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new paper on the Ivory-billed Woodpecker (1 Viewer)

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etudiant

Registered User
Supporter
The Campephilus genus is pretty well represented in the tropics, Powerful, Pale billed etc etc, so it should be fairly simple for a professional to create the graph you suggest.
 

motiheal

Well-known member
I was hoping to participate in intelligent discussions among birders who are interested in conservation. It was a waste of time.
It's not a waste of time, just does not have correct feedback from most. There are people who have learned from what you have presented.
 

motiheal

Well-known member
We truly do have a failure to communicate.
No one here ever claimed that birders were your peers, that would be the ornithological field workers.
So to persuade them, you need to get published in 'The Auk' or some similar professional journal, which incidentally are also the venues where topics such as wing flap rate deviances are likely to be very critically examined.

Here on BF you address the broader universe of mostly lay people interested in birds and nature. These are not likely to be persuaded by circumstantial evidence, rather they demand tangible proof, either good photographs or dead bodies. Do remember that John Young's photographs of Night Parrots were dismissed as hoaxes because he had photoshopped a wing covert.

The Ivory Bill is surely harder to find than even the Night Parrot, so there will be even greater unwillingness to accept its survival, especially as the bird would need to have changed its foraging strategy with the destruction of the old growth bottom land forests which it relied upon. I've seen only a handful of photos of excavations possibly done by an Ivory Bill. A surviving population should produce them continually, so their absence means the birds have adapted to their new environment or they are no longer there.

Your studies suggest they are still around, that means they must have developed a different foraging strategy. What could that be and is there any evidence for that?
Hi, not sure you got that last question answered. Their foraging strategy has not changed but the flee distance has evolved (to about 100 meters at the closest) from hunting pressures.
 

jenks86

Well-known member
Hi, not sure you got that last question answered. Their foraging strategy has not changed but the flee distance has evolved (to about 100 meters at the closest) from hunting pressures.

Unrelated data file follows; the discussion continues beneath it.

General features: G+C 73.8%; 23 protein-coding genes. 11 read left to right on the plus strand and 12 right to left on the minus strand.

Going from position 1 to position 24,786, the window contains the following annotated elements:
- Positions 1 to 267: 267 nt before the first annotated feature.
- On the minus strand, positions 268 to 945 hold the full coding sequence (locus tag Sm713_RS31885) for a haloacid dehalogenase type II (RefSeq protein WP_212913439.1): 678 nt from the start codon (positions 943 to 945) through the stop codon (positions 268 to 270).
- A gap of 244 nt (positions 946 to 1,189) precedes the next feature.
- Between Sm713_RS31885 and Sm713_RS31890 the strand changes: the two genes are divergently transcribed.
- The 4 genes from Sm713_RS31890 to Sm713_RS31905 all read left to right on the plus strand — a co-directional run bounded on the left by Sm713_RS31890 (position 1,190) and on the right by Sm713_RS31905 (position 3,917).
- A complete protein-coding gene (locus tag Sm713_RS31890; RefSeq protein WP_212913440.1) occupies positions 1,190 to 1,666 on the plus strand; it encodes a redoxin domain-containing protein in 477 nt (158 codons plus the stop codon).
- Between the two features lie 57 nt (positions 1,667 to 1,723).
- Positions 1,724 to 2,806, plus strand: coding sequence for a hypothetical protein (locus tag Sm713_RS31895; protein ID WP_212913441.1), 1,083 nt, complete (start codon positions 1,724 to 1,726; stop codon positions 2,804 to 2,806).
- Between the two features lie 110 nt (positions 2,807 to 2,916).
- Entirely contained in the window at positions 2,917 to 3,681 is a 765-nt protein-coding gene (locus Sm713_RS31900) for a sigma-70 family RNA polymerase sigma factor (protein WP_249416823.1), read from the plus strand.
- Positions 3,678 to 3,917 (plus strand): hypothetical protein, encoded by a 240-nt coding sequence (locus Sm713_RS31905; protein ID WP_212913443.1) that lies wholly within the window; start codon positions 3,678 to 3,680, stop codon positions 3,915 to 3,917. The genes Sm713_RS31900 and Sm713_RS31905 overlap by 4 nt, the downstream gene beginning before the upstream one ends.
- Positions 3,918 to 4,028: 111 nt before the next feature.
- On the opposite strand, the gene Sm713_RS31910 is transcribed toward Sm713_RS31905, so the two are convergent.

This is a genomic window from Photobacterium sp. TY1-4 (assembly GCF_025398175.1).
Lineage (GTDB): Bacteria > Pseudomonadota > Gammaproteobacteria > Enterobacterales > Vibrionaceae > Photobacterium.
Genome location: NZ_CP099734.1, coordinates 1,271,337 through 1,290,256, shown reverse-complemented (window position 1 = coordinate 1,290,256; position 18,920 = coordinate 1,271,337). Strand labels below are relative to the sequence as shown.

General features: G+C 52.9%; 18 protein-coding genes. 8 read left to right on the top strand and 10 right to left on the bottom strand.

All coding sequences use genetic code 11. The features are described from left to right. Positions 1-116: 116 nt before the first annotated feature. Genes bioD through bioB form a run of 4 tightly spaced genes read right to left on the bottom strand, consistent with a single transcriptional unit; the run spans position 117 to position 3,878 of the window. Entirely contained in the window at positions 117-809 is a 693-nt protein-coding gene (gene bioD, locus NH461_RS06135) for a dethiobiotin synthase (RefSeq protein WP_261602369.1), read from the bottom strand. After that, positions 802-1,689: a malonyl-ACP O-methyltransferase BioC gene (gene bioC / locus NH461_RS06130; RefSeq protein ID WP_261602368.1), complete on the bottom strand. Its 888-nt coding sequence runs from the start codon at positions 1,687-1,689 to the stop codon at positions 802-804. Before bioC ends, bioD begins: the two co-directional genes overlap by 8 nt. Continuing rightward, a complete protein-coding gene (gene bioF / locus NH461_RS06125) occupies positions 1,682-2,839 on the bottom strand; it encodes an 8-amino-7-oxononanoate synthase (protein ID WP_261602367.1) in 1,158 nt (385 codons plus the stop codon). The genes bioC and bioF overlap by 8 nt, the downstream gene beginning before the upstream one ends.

What hunting pressures? As far as we know, none have been hunted for over 90 years?
 

dantheman

Bah humbug
Hi, not sure you got that last question answered. Their foraging strategy has not changed but the flee distance has evolved (to about 100 meters at the closest) from hunting pressures.
Interesting ... what evidence of this is there? At 100m that would mean it quite often wouldn't be known if it was there or not to register if it was fleeing ...
 

motiheal

Well-known member
Interesting ... what evidence of this is there? At 100m that would mean it quite often wouldn't be known if it was there or not to register if it was fleeing ...
Two lines of evidence for this--
1. Flee distance is documented for numerous bird species, is roughly constant intraspecifically, and roughly correlates to bird size, larger having greater.
2. Numerous reports of roughly the 100 meter distance for IBWO (Jackson, Cornell, Hill, Michaels, personal, other).
Yes, I agree, the bird would not be seen in many cases.
 

motiheal

Well-known member
What hunting pressures? As far as we know, none have been hunted for over 90 years?
I agree, not heavily hunted for 90 years or so. But two things here--
1. we don't have a lot of data for original flee distance
2. some modern studies of literature have changed a general perception of habitat degradation being the IBWO's decline, to hunting pressures. See the work by Mark Michaels on Project Coyote website.
 

ZanderII

Well-known member
Hi, not sure you got that last question answered. Their foraging strategy has not changed but the flee distance has evolved (to about 100 meters at the closest) from hunting pressures.

I agree, not heavily hunted for 90 years or so. But two things here--
1. we don't have a lot of data for original flee distance
2. some modern studies of literature have changed a general perception of habitat degradation being the IBWO's decline, to hunting pressures. See the work by Mark Michaels on Project Coyote website.